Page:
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Thinking Out Loud

Tuesday, July 18, 2006

Game Component Manufacturing – Educate Me!

Why isn’t there a US-based manufacturer that can compete with overseas component manufacturers? I’ll confess I’m completely ignorant of global economics, but it’s hard to see how repeatedly shipping large, heavy, bulky things overseas is cost-effective over a domestic option.

Sure, right now there just may not be any domestic option, forcing a publisher’s hand. But with more and more games being produced every year, is there finally a substantial enough need for this sort of service to be fulfilled here in the states?

Even if board printing and mounting and card printing/cutting/collating aren’t realistic to expect locally, what about all the other components? Custom molds for injection-molded plastic figures and bits, the omnipresent painted wooden cubes and discs, and custom-cut cardboard counters and pieces… There are bound to be businesses already set up and able to perform these functions. Is it simply a matter of scale? That the gaming industry needs pale in comparison to other businesses who need custom tooling or dies?

I wish a company would take the initiative and offer components – it’s sorely needed. Not only from the publishers themselves, but I’d suspect there would be some interest and demand (albeit rather small compared to publishers) for the casual gamer. It seems that everyone is a designer in their heart of hearts, and would love to have access to nice quality bits to develop their prototypes. Or as avid gamers who tinker with rules and customize games to suit their tastes, having a lot of extra bits on hand is always handy.

I know I’d buy hundreds of cubes myself, in a variety of different colors, to make each and every prototype I develop as professional-looking as possible. And I’d fill up my Bits Box – a large tackle box – with extra bits and pieces to serve as emergency stand-ins whenever something goes missing or we want to try out some house rules.


  • Eagle Games offers something similar to what you want on their website store, they sell the components for their games separately, so you can pick up hundreds of colored wooden cubes without buying multiple copies of Age of Mythology.


    By Blogger Mark Goadrich, at 8:41 AM  

  • Cool -- thanks for the info! I had thought Eagle only provided extra components for their game line -- but now I see some of these items could fit the bill. I'm still curious about fulfillment opportunities for US-based game publishers (established or self-publishers *cough cough*).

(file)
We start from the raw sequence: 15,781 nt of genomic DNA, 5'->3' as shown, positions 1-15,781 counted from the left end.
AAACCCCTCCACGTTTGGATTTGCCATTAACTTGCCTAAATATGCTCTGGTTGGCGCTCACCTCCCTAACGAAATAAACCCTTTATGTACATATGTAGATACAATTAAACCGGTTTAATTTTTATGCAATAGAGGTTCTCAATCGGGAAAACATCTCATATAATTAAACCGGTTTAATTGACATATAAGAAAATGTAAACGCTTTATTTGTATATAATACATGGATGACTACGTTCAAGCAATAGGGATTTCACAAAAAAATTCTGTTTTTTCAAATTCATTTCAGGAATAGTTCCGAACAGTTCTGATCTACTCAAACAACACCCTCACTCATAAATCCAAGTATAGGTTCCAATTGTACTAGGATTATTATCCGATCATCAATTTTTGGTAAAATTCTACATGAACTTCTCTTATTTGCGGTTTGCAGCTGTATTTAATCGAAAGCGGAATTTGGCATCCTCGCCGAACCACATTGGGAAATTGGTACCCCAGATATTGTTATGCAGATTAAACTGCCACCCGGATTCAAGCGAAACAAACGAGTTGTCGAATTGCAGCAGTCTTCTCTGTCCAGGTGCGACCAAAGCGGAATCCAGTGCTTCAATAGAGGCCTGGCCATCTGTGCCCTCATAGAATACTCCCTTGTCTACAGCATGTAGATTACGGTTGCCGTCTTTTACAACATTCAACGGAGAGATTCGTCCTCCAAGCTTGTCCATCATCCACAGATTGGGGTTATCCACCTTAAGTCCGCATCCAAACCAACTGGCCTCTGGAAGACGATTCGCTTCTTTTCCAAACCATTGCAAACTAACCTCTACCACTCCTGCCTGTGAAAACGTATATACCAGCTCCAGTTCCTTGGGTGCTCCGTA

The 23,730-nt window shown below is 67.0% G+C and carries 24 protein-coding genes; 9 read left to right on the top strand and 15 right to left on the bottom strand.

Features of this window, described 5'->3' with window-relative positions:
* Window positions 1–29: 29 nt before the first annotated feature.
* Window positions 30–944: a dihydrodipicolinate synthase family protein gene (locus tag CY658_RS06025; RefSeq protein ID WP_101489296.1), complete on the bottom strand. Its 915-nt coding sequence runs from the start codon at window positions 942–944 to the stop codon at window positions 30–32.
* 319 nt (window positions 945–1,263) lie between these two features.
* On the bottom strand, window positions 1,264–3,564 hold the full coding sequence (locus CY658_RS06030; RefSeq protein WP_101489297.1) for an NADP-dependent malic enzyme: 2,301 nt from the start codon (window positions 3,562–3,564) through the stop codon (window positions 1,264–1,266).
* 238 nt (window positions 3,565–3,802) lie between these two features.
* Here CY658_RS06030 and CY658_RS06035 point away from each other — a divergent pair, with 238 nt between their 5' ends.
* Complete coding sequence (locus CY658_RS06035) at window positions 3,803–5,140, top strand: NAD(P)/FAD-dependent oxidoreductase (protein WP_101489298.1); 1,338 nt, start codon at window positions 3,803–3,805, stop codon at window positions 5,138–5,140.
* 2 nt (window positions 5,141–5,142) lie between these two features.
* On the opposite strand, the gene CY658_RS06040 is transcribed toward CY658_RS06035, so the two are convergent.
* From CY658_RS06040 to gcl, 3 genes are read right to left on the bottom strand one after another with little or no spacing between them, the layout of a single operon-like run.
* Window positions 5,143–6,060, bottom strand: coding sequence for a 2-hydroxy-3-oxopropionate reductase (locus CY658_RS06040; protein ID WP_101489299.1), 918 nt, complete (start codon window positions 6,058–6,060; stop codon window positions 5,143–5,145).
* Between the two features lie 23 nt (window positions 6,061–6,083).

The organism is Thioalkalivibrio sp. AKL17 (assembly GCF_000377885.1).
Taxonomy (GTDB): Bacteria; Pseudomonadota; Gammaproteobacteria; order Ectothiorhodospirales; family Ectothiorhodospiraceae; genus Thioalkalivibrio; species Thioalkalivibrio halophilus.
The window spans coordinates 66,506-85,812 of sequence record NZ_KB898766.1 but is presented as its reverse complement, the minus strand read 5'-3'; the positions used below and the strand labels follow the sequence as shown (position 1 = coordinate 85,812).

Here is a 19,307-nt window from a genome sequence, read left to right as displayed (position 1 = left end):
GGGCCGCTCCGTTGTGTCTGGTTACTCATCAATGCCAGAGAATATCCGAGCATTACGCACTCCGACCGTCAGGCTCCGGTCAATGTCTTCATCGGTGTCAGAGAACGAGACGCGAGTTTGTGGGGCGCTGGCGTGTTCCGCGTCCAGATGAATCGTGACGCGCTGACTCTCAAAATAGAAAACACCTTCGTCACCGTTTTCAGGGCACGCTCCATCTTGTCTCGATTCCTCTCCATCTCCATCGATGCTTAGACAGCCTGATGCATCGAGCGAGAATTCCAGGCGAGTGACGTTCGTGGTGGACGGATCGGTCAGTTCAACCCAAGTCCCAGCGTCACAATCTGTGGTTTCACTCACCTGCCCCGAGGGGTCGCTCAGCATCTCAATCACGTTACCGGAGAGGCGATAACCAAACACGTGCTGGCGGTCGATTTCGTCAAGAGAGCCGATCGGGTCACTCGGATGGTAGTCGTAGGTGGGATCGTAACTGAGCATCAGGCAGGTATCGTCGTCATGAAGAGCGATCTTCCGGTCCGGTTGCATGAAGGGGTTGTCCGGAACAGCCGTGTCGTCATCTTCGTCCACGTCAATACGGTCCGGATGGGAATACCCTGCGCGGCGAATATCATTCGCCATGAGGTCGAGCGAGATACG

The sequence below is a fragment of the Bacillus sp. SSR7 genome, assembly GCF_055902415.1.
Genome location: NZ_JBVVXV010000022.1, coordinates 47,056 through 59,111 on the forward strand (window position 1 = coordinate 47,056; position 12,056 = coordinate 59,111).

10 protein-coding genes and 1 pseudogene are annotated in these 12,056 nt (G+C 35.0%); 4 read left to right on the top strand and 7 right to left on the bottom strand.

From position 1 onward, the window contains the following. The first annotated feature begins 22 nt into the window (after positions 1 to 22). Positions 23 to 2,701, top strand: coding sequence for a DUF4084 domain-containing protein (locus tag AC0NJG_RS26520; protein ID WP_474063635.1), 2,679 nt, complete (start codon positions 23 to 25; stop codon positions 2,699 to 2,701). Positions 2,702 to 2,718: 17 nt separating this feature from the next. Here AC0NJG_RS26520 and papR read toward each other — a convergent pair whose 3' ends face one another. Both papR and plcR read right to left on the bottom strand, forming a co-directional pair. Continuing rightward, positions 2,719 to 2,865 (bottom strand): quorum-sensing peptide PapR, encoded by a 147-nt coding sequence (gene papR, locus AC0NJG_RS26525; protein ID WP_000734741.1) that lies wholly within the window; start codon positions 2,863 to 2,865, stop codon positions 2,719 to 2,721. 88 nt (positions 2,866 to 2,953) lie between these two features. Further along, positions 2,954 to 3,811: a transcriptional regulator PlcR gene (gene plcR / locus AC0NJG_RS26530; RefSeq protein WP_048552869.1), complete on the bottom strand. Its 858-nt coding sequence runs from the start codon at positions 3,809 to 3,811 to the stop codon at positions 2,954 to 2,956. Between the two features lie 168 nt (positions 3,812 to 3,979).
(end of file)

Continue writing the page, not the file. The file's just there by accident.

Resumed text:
By Blogger Jason Little, at 9:12 AM  

  • I agree, it would make the barrier for self-publishing much lower if there was an easy way to get bits in bulk. Luckily my first self-published game was all cards, but my current prototypes need the cubes and player pawns... I know of two game design groups that have gone in together on bulk cube orders from Eagle, and are still using these cubes in their prototypes they bring to Protospiel each year. I found a good-sized tub of plastic cubes at Lakeshore Learning, but it looks like they're no longer available there. Time to start searching the web again..

    By Blogger Mark Goadrich, at 10:25 AM  

  • Generally, it is cheaper to let developing countries produce cheap crap and then import it. Few workers in industrialized countries can compete with wages in the third world and the difference in quality of the products is not generally worth the added cost to produce such items locally.

    Nor, and this may draw some fire, should workers in industrialized countries try to compete with third world workers. First world nations are best advised to compete where they have the advantage, currently that advantage is in computer applications, entertainment, and a few heavy industries such as airplane and ship building among a few other things.

    Industrial nations should not try to protect low wage-low skill jobs as much as they should try to encourage development of cutting edge technologies, expansion of technological jobs, and let Chinese and Indian companies perform the services they can better perform without competing with them.

    By Blogger Coldfoot, at 7:46 AM  

  • I have a card game that I would like to self publish. Any advice? Where can I get the decks manufactured at a low cost but good quality?

    By Blogger Chelle, at 11:42 AM  

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